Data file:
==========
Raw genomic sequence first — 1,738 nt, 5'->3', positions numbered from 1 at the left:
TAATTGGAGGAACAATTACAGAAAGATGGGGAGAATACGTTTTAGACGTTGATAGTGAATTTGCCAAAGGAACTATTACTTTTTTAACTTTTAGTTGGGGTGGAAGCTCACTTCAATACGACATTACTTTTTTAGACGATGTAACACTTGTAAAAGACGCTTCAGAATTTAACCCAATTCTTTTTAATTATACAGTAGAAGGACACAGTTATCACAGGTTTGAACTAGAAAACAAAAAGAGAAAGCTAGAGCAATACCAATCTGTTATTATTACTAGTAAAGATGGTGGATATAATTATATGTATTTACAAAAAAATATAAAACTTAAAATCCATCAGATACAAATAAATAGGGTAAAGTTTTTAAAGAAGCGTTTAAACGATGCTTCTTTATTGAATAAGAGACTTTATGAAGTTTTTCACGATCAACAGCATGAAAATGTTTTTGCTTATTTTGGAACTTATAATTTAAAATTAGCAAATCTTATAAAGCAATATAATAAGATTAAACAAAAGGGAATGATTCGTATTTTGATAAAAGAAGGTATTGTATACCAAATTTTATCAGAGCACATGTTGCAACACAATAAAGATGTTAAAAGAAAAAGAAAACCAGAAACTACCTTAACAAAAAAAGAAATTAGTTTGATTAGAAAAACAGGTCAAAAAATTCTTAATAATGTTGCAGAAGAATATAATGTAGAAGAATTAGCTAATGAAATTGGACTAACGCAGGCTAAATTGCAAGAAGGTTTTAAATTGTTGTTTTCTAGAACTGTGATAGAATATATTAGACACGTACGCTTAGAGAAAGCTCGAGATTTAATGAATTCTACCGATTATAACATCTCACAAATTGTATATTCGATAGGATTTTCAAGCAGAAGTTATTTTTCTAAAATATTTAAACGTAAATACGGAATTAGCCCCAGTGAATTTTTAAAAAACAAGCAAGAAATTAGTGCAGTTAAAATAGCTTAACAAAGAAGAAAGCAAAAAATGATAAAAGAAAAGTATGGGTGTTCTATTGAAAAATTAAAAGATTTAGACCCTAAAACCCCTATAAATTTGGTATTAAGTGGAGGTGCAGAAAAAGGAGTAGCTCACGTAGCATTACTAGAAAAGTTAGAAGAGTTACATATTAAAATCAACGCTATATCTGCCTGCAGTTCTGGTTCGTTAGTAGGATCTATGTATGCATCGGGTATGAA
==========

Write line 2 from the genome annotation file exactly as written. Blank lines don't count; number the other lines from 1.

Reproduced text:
TAATTGGAGGAACAATTACAGAAAGATGGGGAGAATACGTTTTAGACGTTGATAGTGAATTTGCCAAAGGAACTATTACTTTTTTAACTTTTAGTTGGGGTGGAAGCTCACTTCAATACGACATTACTTTTTTAGACGATGTAACACTTGTAAAAGACGCTTCAGAATTTAACCCAATTCTTTTTAATTATACAGTAGAAGGACACAGTTATCACAGGTTTGAACTAGAAAACAAAAAGAGAAAGCTAGAGCAATACCAATCTGTTATTATTACTAGTAAAGATGGTGGATATAATTATATGTATTTACAAAAAAATATAAAACTTAAAATCCATCAGATACAAATAAATAGGGTAAAGTTTTTAAAGAAGCGTTTAAACGATGCTTCTTTATTGAATAAGAGACTTTATGAAGTTTTTCACGATCAACAGCATGAAAATGTTTTTGCTTATTTTGGAACTTATAATTTAAAATTAGCAAATCTTATAAAGCAATATAATAAGATTAAACAAAAGGGAATGATTCGTATTTTGATAAAAGAAGGTATTGTATACCAAATTTTATCAGAGCACATGTTGCAACACAATAAAGATGTTAAAAGAAAAAGAAAACCAGAAACTACCTTAACAAAAAAAGAAATTAGTTTGATTAGAAAAACAGGTCAAAAAATTCTTAATAATGTTGCAGAAGAATATAATGTAGAAGAATTAGCTAATGAAATTGGACTAACGCAGGCTAAATTGCAAGAAGGTTTTAAATTGTTGTTTTCTAGAACTGTGATAGAATATATTAGACACGTACGCTTAGAGAAAGCTCGAGATTTAATGAATTCTACCGATTATAACATCTCACAAATTGTATATTCGATAGGATTTTCAAGCAGAAGTTATTTTTCTAAAATATTTAAACGTAAATACGGAATTAGCCCCAGTGAATTTTTAAAAAACAAGCAAGAAATTAGTGCAGTTAAAATAGCTTAACAAAGAAGAAAGCAAAAAATGATAAAAGAAAAGTATGGGTGTTCTATTGAAAAATTAAAAGATTTAGACCCTAAAACCCCTATAAATTTGGTATTAAGTGGAGGTGCAGAAAAAGGAGTAGCTCACGTAGCATTACTAGAAAAGTTAGAAGAGTTACATATTAAAATCAACGCTATATCTGCCTGCAGTTCTGGTTCGTTAGTAGGATCTATGTATGCATCGGGTATGAA